A guide to everything OEE and its relation to TEEP
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- OEE is a performance indicator that considers equipment availability, performance, and quality.
- Benchmark values for OEE are 85% and above, with top performers achieving up to 93% OEE.
- TEEP describes the performance of a plant compared to its maximum operating potential.
- The productivity of a plant can increase by eliminating the six big losses.
Today’s modern factories and manufacturing companies use many different strategies, plans, and organizational methods. Each of these uses different metrics to measure the success or failure of any given strategy. Two of the most common and useful metrics are the total effect of equipment performance (TEEP) and overall equipment effectiveness (OEE).
On the surface, they look like they measure the same things. They are both concerned with equipment and its performance. They are also concerned with the sum total of the productivity of the equipment and not with a single plant or piece of machinery.
However, they measure very different aspects of performance. Let’s take a look at how to calculate TEEP and OEE, their differences, where each of them is best used, and how companies can see the best return on investment from these strategies.
What are TEEP and OEE?
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Total effective equipment performance is a measurement of the performance of a plant compared to its maximum operating potential.
Overall equipment effectiveness is a performance indicator that considers equipment availability, performance, and quality.
In other words, total effective equipment performance considers all of the time that a plant is operating and the percent of the time that it performed, compared to its maximum potential. Overall equipment effectiveness considers equipment productivity and produces an indicator in the form of a number that showcases how well a plant is producing.
If they look the same, it’s because they do have a lot of similarities. Both metrics are concerned with the equipment and performance of a plant. They simply go about measuring it in different ways.
To add to the initial confusion, the TEEP formula has a variant in which it uses the OEE formula. Here’s an in-depth explanation of both formulas to clear things up.
A deeper dive into total effective equipment performance
TEEP quantifies the performance of an asset out of all available time in a given period. Looking into a plant’s TEEP answers the question of whether you have a “hidden factory” tucked within your operations.
It uncovers the unused potential of your plant by factoring in the actual utilization of operation time, based on total availability. Unlocking the full potential of your hidden factory is usually a more cost-effective alternative to purchasing new equipment.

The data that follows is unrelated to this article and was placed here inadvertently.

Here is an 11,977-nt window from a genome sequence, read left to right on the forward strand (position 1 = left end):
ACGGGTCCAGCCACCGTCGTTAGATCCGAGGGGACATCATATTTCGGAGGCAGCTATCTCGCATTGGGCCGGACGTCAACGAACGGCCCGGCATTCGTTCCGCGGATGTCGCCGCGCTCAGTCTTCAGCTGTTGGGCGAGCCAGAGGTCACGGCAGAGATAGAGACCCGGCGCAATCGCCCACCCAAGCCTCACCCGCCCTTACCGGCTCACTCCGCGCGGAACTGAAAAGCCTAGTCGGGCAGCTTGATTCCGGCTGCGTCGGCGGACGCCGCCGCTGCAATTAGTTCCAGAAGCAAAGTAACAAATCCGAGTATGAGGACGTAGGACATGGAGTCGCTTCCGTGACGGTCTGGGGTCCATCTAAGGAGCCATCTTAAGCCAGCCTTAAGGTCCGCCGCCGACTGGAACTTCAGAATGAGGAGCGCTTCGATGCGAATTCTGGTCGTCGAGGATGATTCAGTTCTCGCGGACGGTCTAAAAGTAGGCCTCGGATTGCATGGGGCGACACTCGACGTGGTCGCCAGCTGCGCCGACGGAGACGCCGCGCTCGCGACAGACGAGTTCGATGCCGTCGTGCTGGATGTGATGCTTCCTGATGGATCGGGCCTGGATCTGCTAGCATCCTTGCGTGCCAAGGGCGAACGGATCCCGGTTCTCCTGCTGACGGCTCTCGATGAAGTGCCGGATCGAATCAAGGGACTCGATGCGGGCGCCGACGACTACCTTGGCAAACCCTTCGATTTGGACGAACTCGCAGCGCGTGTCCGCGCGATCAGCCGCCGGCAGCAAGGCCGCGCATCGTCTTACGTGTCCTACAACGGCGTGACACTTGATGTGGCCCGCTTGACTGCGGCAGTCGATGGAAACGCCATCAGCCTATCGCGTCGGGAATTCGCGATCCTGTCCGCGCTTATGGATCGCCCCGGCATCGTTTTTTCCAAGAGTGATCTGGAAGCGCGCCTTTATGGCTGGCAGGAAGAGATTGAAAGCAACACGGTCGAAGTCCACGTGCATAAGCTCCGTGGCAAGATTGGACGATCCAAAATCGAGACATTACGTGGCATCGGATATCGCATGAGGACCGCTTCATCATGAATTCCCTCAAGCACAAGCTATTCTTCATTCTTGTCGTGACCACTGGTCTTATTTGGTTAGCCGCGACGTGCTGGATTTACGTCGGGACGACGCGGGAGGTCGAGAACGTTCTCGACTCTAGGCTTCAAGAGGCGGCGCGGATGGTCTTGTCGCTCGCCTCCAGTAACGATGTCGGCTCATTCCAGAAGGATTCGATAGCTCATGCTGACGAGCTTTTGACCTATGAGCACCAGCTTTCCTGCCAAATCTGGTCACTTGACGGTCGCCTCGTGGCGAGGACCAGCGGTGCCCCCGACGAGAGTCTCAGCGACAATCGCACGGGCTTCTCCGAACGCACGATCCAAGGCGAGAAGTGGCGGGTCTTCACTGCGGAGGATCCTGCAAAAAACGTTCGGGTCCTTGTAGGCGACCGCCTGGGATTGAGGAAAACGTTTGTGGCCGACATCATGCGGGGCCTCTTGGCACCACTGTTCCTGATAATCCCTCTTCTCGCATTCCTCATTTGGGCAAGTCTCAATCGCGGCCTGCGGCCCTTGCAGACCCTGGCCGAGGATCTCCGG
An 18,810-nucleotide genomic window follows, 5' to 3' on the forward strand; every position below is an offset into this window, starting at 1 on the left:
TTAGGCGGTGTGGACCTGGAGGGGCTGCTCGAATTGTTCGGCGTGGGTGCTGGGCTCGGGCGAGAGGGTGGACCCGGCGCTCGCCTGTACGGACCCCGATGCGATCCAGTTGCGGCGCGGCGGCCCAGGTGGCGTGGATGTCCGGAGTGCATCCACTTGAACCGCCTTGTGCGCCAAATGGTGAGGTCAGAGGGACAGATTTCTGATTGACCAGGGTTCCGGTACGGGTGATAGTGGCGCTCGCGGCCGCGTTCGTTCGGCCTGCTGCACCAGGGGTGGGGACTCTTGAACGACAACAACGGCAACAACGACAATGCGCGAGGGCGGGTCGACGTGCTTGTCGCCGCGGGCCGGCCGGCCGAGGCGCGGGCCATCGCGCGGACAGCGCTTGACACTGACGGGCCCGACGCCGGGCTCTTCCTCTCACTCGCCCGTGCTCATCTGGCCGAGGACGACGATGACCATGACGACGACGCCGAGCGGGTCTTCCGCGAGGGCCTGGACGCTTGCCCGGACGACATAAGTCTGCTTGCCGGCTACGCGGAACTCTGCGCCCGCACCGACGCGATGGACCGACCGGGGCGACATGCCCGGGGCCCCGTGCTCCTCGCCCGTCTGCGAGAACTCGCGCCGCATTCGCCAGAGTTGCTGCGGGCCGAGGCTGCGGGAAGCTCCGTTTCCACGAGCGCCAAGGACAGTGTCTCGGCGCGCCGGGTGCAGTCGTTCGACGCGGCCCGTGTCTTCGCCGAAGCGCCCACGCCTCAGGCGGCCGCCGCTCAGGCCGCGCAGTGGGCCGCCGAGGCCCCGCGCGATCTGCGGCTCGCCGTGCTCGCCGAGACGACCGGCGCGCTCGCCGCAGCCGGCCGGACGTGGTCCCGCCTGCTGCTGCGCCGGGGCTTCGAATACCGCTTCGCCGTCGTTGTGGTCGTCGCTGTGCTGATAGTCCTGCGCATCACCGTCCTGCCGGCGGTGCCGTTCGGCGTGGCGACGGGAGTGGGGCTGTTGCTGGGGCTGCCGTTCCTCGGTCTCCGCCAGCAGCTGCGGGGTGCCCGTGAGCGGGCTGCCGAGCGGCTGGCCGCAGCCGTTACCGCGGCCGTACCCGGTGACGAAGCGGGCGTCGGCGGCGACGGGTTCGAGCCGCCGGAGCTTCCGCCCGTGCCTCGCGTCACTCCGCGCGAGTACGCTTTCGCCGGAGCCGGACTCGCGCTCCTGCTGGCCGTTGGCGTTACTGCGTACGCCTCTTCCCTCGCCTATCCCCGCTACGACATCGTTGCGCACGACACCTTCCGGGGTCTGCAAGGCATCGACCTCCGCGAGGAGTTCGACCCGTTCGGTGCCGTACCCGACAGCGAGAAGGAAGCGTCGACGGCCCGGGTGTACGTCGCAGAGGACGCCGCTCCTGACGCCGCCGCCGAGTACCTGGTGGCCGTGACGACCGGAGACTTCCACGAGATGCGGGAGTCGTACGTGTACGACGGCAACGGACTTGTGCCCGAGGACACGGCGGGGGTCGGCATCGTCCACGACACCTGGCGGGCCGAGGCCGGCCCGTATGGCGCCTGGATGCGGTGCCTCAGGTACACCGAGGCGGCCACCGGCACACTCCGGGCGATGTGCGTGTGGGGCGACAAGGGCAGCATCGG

TEEP considers all available time to be the theoretical maximum time for which an asset is running. For most operations, the intention is not for equipment to run nonstop for 24 hours a day, 365 days a year. When companies set target TEEP values, they must carefully consider periods of time when assets will be idle. Each team must schedule servicing periods for equipment and its components ahead of time, and factor those times.
When setting realistic TEEP goals, always look to the data.
A breakdown of overall equipment effectiveness
OEE stands for overall equipment effectiveness. It is a performance indicator that quantifies the effectiveness of manufacturing operations. OEE is a common benchmark used to measure the productivity of an organization.
When measured over time, OEE can be used to show how the plant progresses with process changes. For example, it can be used to compare how the similarities and differences in processes affect the performance of the plants.
Comparing OEE scores can highlight improvements that contribute to increased productivity. For organizations within similar industries and with comparable operating capacities, OEE becomes an even more relevant benchmark.
The effectiveness of an asset is measured by looking into three key components. These are availability, performance, and quality. OEE can be used as a simple standard to measure how plants should perform in each key component.
Finally, there are various ways available to calculate an asset’s OEE from historical data. However, collecting reliable data is not always an easy task, especially when all assets in a plant are considered. As a result, different ways of calculating OEE can be explored to suit particular situations.
We will explore this later in the article. For now, let’s move on to the major differences between these metrics and why they matter.
The major differences between overall equipment effectiveness and total effective equipment performance